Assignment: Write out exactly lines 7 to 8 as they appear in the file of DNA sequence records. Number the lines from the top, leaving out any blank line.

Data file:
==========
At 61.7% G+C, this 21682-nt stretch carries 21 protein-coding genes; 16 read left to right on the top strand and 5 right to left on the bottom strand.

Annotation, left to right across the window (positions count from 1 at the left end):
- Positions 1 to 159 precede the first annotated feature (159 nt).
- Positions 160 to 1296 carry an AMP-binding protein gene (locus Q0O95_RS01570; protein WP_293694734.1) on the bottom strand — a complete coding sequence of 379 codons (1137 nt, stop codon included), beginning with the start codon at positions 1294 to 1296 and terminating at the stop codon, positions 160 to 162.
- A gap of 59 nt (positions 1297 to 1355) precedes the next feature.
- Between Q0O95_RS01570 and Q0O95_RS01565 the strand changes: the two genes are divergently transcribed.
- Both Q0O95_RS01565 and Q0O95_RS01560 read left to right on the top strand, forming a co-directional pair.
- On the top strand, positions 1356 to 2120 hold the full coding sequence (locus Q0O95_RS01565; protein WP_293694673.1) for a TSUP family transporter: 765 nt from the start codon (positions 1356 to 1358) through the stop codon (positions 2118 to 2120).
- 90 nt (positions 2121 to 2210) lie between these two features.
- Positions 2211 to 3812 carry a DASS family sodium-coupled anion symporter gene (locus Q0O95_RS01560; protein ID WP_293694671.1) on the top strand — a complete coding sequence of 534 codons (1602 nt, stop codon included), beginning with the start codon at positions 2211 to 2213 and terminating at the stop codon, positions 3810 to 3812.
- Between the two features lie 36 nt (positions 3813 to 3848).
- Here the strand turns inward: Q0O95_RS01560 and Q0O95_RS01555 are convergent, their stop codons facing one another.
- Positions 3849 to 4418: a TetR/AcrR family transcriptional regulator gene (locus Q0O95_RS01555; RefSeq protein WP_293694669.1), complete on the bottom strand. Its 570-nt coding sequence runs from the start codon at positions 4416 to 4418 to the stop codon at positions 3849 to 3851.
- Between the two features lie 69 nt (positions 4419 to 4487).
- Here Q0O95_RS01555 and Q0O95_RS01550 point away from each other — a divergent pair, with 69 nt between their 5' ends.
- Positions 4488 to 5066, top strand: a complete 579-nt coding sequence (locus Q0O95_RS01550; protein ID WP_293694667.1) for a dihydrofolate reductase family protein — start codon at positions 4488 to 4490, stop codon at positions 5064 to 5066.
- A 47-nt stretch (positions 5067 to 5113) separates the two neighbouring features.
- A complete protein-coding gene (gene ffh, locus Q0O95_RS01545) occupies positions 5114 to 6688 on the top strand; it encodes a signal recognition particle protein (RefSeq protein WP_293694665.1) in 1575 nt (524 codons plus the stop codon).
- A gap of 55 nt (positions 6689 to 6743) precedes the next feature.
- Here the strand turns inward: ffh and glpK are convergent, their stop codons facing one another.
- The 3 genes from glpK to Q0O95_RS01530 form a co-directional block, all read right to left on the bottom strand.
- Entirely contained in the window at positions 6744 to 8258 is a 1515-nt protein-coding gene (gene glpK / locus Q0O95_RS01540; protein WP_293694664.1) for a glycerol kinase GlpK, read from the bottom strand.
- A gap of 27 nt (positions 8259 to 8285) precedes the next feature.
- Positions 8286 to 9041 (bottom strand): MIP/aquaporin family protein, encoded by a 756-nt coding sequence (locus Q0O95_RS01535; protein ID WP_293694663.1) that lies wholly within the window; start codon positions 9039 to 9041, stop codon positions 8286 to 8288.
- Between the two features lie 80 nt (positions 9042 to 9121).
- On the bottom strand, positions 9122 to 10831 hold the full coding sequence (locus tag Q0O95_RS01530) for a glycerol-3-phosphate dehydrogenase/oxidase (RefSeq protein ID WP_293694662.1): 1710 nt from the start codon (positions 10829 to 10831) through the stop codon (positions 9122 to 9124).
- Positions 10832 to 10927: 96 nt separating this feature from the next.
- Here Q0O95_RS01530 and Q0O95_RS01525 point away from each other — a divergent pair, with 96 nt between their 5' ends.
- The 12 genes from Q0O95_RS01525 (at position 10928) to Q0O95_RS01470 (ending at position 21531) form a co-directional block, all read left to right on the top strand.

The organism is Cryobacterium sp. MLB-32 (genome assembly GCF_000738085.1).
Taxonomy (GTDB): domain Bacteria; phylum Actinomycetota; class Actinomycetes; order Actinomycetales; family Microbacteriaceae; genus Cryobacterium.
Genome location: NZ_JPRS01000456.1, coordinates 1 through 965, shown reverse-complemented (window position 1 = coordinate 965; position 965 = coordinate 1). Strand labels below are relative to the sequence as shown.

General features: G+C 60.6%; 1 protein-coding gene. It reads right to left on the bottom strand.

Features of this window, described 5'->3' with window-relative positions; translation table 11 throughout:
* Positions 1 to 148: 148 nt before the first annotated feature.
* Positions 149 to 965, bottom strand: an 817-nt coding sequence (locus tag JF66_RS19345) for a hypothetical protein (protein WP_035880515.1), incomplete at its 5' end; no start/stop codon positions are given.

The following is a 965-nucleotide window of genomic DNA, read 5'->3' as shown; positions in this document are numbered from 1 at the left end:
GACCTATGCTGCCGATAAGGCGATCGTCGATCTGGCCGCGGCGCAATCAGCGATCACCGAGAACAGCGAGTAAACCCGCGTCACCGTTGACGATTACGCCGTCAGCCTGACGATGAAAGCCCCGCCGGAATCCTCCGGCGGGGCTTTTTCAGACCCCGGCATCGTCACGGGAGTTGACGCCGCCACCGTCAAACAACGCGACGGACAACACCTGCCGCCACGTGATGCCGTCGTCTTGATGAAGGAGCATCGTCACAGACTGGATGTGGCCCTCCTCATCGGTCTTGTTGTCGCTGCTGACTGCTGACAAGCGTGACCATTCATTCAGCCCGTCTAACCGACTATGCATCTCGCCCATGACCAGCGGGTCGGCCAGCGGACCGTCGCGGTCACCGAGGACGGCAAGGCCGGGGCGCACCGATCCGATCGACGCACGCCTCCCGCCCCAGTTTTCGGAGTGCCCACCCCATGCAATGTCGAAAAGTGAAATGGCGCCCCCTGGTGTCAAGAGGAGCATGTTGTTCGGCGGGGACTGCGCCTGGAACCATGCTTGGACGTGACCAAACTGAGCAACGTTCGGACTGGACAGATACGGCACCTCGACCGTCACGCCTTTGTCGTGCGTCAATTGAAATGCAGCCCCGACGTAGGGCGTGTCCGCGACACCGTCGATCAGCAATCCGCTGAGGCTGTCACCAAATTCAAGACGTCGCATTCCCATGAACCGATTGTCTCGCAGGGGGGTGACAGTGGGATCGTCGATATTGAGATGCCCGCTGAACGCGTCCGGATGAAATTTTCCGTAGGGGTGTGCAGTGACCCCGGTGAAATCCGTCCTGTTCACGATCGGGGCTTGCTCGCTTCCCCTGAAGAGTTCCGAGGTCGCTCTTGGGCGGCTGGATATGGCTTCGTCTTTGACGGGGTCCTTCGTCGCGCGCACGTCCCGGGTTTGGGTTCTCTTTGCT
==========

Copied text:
- Both Q0O95_RS01565 and Q0O95_RS01560 read left to right on the top strand, forming a co-directional pair.
- On the top strand, positions 1356 to 2120 hold the full coding sequence (locus Q0O95_RS01565; protein WP_293694673.1) for a TSUP family transporter: 765 nt from the start codon (positions 1356 to 1358) through the stop codon (positions 2118 to 2120).